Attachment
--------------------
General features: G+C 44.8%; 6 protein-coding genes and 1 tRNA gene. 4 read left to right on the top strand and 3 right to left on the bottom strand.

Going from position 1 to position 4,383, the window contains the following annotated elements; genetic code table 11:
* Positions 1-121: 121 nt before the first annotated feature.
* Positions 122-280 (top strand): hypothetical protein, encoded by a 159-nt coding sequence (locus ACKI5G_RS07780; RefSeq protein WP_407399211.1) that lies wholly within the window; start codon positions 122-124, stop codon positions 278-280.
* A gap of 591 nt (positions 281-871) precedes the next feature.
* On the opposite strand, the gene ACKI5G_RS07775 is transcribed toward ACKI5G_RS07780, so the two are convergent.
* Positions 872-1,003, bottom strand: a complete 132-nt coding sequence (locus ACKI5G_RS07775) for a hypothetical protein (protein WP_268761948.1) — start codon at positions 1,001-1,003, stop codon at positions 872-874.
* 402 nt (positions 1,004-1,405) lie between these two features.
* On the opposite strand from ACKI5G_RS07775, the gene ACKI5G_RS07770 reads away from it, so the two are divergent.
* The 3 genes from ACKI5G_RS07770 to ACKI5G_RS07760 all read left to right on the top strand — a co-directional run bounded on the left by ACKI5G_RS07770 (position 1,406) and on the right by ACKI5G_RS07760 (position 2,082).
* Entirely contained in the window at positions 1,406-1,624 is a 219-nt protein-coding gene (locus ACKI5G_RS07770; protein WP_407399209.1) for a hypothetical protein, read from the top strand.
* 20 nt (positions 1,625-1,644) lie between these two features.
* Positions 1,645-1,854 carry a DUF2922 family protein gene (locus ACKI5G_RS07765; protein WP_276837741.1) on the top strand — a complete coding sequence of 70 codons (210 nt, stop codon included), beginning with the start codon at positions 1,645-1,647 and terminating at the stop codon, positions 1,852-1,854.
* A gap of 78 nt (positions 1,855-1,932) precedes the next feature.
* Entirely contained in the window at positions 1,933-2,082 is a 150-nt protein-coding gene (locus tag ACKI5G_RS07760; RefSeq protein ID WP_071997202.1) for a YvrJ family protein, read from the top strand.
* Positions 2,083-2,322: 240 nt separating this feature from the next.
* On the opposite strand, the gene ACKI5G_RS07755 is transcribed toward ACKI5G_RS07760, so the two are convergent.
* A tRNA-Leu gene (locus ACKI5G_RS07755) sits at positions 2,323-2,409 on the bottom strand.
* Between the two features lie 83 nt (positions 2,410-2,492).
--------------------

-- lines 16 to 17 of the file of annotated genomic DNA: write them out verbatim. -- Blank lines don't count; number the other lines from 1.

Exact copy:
* Positions 2,083-2,322: 240 nt separating this feature from the next.
* On the opposite strand, the gene ACKI5G_RS07755 is transcribed toward ACKI5G_RS07760, so the two are convergent.